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The global automotive industry continues to grow worldwide at about 2.5% annually, driven by increasing car ownership in the developing economies. In the mature economies, including the UK, growth is much lower or even absent (NGAIT, 2008). Because of market proximity and local content restrictions imposed by the Governments of many developing nations who wish to encourage the establishment of local automotive sectors, the vast majority of new manufacturing capacity in the last 6 years to support this growth has been in the BRIC countries and within the EU, in Eastern Europe. Lower labour costs in these developing automotive economies have also stimulated a shift of production eastwards, but this has to date mainly affected the automotive supply base and less so vehicle assembly sites.
The UK automotive industry has transformed itself in the last decade from a sector with turbulent labour relations and a poor reputation for quality and productivity to one that is fully competitive. Independent external reliability surveys put UK built cars at the top of the rankings, and productivity and labour relations are among the best in the world.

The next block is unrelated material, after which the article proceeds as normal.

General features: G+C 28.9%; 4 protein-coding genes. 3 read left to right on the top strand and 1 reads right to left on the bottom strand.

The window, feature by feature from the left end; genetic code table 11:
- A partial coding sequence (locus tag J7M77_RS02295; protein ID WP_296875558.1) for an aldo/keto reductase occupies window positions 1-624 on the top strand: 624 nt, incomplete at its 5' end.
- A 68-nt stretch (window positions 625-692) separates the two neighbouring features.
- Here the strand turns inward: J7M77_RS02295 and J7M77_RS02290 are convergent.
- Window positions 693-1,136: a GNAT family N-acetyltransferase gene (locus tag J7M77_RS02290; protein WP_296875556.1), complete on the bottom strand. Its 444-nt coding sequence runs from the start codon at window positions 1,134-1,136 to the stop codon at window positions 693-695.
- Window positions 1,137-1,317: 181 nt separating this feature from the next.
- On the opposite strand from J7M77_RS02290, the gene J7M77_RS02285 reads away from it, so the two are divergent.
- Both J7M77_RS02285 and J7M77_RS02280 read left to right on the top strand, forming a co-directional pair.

Until the impact of the global financial crisis, the industry was profitable and self-sustaining in Europe and in the UK. Technology and modern management practices have transformed the shop floor environment, and product technology embraces lightweight materials, cutting edge design analysis and visualisation tools and the extensive use of integrated electronic systems to extend digital control to most functions of the car. The climate change agenda is accelerating technological change at an unprecedented rate, and the industry in Europe and the UK has embraced the CO2 challenge and is investing heavily in people and technology to provide innovative solutions while continuing to offer exciting, safe and satisfying products that people want to buy. In 2008, 1.65 million vehicles and 3 million engines were built in the UK, by a diverse range of manufacturers in car, commercial vehicle, off-road and premium vehicle sectors. The vehicle production levels (until the present recession began) were relatively stable for some years, but employment has been declining as productivity improved and there has been severe ‘hollowing out’ of the supply chain. This is important because about 75% of the value of material in a new vehicle is added by the supply chain (NGAIT, 2008).